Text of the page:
News and Features
David Axelrod, Barack Obama's closest political adviser, is applying the lessons he learned from Chicago's ugly racialized politics.
As Fox News marks its tenth birthday, recall the fateful night in November 2000 that its election desk broke all the rules reporting the election of George W. Bush. Will Fox do it again this year?
Anyone looking for a signal from the primaries that Democrats will be a clear antiwar party didn't get it.
Young, US-born Hispanics who took to the streets to push for immigrant
rights are hoping to become a potent political force in the midterm
elections and beyond.
In order to reclaim "values" from the right wing, progressives must frame the electoral debate in terms everyone can support: freedom, opportunity, security and responsibility.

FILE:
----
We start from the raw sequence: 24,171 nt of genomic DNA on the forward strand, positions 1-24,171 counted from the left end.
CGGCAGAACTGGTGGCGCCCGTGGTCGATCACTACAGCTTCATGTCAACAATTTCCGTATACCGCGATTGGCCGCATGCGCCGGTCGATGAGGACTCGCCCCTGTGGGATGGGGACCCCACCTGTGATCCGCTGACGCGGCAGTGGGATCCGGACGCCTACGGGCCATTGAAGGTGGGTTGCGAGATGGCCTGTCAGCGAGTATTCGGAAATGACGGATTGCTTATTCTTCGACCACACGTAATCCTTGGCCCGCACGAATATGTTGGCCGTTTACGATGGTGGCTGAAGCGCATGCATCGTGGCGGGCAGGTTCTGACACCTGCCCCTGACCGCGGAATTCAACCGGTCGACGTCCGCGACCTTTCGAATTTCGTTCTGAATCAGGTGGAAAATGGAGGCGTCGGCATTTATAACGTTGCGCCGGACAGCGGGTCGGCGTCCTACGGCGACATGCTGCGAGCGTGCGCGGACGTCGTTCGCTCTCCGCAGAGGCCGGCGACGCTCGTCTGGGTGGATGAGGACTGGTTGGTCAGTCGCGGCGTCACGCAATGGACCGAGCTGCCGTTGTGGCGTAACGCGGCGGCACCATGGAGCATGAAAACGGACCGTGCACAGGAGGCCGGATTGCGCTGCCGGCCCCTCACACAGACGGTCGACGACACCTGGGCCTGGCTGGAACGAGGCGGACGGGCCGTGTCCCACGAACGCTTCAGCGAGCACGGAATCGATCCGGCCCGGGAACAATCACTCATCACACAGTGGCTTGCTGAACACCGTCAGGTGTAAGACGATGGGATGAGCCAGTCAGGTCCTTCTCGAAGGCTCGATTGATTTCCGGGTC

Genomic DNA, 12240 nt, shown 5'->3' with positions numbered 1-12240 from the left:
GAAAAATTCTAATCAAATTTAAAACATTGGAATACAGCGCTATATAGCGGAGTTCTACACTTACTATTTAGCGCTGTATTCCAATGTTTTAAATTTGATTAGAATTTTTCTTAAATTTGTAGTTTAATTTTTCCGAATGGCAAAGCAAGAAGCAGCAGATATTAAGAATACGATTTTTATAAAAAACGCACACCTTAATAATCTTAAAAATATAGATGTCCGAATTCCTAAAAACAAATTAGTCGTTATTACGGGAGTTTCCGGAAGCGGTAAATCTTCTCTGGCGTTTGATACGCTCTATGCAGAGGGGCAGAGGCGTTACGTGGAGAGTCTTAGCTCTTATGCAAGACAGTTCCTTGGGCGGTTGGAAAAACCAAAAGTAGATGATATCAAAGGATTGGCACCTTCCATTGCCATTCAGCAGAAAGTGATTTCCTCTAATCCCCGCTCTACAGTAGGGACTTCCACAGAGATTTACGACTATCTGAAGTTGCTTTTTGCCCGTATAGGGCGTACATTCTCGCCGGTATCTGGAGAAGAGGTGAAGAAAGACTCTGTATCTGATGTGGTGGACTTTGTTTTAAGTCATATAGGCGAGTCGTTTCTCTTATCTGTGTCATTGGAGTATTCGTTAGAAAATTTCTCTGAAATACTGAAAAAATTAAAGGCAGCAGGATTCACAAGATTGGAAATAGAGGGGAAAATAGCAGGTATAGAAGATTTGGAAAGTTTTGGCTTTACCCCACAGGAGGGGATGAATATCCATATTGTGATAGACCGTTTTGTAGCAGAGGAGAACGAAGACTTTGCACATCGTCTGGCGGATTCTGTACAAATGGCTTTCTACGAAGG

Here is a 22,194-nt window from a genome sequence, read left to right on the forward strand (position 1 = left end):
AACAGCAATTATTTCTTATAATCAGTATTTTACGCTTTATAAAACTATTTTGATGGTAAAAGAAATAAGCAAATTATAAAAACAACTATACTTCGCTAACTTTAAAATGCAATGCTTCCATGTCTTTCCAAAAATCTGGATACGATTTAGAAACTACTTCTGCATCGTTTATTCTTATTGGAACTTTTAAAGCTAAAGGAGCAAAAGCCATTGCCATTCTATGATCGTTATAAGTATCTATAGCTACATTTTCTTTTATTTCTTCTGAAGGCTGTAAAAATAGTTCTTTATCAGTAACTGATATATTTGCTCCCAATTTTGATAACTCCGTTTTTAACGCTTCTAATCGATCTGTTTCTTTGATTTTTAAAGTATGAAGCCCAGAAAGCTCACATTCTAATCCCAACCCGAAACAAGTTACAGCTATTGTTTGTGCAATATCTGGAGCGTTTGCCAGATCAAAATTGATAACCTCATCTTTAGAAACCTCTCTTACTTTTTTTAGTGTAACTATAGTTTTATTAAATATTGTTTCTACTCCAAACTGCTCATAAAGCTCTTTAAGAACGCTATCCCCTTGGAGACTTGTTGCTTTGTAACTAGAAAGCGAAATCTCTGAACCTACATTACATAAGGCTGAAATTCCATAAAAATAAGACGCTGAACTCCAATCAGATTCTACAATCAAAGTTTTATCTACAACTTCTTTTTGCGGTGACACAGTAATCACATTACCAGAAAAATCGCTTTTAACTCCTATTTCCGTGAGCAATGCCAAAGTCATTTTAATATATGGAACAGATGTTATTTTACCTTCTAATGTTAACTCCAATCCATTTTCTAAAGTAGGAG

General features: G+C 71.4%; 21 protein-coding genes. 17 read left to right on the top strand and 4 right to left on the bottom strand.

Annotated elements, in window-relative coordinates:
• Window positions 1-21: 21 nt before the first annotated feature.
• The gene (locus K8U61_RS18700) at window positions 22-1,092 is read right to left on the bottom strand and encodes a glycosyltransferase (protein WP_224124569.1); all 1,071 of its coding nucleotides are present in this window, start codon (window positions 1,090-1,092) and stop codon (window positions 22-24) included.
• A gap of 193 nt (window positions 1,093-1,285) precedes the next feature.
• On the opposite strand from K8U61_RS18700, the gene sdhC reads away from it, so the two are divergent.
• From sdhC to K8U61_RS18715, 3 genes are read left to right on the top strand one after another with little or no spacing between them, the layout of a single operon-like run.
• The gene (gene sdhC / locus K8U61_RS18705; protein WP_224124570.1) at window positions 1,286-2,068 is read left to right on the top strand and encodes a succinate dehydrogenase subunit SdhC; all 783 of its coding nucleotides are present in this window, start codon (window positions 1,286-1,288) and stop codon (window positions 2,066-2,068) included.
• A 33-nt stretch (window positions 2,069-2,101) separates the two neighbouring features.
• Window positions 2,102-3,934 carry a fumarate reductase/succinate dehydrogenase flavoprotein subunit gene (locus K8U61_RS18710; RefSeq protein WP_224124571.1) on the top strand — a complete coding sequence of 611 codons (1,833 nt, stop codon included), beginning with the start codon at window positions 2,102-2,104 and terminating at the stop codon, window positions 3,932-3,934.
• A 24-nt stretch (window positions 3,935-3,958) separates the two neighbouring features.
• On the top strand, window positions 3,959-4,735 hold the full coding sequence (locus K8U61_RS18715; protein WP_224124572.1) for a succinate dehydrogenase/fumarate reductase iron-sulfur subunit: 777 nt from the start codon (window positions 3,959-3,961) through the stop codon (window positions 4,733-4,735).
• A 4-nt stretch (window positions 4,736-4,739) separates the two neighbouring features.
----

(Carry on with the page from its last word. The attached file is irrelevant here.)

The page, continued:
Upcoming primary challenges are forcing Democratic
incumbents in Congress to be more critical of Bush and to press for a plan
to bring the troops home.
Fewer than half of New Orleans's black voters will be able to participate
in upcoming city elections, thanks to passive opposition from the Bush
Administration and listless advocacy from Democrats.
Progressive groups that mobilized for the 2004 elections are
now dismissed as failures. But though they were unable to defeat Bush,
grassroots activists are creating waves across the country. They may be
the ticket to Republican defeat and the creation of a new movement.
John McCain is a war hero, a sometime Democratic ally, a crusader for
campaign finance reform. But the centrist maverick will most likely
take a turn to the right if he wants to get to the White House.
Bush's lavish subsidies and reckless attempts to export democracy
through the barrel of a gun violate conservative principles. Republican
realists are finally catching on.
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